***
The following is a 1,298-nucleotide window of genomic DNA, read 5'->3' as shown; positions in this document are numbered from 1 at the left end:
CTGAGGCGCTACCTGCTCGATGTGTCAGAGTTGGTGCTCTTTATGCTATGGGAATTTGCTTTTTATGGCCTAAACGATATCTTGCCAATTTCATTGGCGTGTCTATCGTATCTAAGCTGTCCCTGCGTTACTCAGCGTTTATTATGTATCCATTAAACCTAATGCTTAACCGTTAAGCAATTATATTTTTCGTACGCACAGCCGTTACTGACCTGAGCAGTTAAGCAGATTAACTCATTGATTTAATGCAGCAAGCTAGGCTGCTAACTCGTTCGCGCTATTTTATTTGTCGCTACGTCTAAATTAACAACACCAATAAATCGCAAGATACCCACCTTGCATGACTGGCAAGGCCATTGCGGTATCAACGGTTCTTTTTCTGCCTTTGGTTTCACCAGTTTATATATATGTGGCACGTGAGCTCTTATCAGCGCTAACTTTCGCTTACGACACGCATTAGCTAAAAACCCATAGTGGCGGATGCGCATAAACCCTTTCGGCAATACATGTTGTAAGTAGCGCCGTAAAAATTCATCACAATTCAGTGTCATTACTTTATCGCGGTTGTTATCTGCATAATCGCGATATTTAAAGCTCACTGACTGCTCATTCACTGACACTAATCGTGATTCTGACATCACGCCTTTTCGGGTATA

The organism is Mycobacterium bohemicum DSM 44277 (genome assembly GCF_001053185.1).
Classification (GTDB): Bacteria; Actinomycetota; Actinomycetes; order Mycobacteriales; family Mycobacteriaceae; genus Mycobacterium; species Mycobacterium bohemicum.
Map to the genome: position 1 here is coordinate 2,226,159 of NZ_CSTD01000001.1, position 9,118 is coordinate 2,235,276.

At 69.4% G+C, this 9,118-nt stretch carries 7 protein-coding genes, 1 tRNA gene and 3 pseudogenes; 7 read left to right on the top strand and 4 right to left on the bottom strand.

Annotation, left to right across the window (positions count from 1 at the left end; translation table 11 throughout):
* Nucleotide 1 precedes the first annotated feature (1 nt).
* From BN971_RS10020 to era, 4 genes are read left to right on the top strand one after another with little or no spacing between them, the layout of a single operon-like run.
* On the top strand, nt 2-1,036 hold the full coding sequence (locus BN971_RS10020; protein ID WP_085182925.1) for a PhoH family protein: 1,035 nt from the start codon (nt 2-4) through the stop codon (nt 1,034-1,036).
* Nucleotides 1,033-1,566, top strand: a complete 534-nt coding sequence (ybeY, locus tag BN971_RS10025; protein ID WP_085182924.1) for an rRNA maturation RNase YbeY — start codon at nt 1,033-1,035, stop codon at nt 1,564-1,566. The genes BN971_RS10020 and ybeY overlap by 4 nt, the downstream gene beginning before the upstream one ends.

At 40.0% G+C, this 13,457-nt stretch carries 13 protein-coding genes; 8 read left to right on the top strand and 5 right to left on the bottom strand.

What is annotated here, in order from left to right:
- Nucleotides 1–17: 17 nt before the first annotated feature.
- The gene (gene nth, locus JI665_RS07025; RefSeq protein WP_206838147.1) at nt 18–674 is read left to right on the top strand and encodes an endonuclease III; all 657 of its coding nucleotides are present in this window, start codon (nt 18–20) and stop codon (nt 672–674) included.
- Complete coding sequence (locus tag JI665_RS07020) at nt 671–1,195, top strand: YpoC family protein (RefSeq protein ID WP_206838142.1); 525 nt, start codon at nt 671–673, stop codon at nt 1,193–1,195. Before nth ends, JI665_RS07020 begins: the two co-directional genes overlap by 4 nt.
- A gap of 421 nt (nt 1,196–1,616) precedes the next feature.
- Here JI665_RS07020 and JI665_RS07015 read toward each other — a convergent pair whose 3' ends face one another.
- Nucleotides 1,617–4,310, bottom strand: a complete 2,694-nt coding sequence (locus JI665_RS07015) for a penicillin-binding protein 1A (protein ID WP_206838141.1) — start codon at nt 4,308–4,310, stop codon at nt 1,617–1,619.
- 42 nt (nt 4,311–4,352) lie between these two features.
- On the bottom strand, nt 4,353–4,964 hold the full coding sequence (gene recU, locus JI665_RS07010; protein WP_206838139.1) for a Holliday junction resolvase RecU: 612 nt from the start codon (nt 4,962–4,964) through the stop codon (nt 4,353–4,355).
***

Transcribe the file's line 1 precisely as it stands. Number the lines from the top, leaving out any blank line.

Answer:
The following is a 1,298-nucleotide window of genomic DNA, read 5'->3' as shown; positions in this document are numbered from 1 at the left end: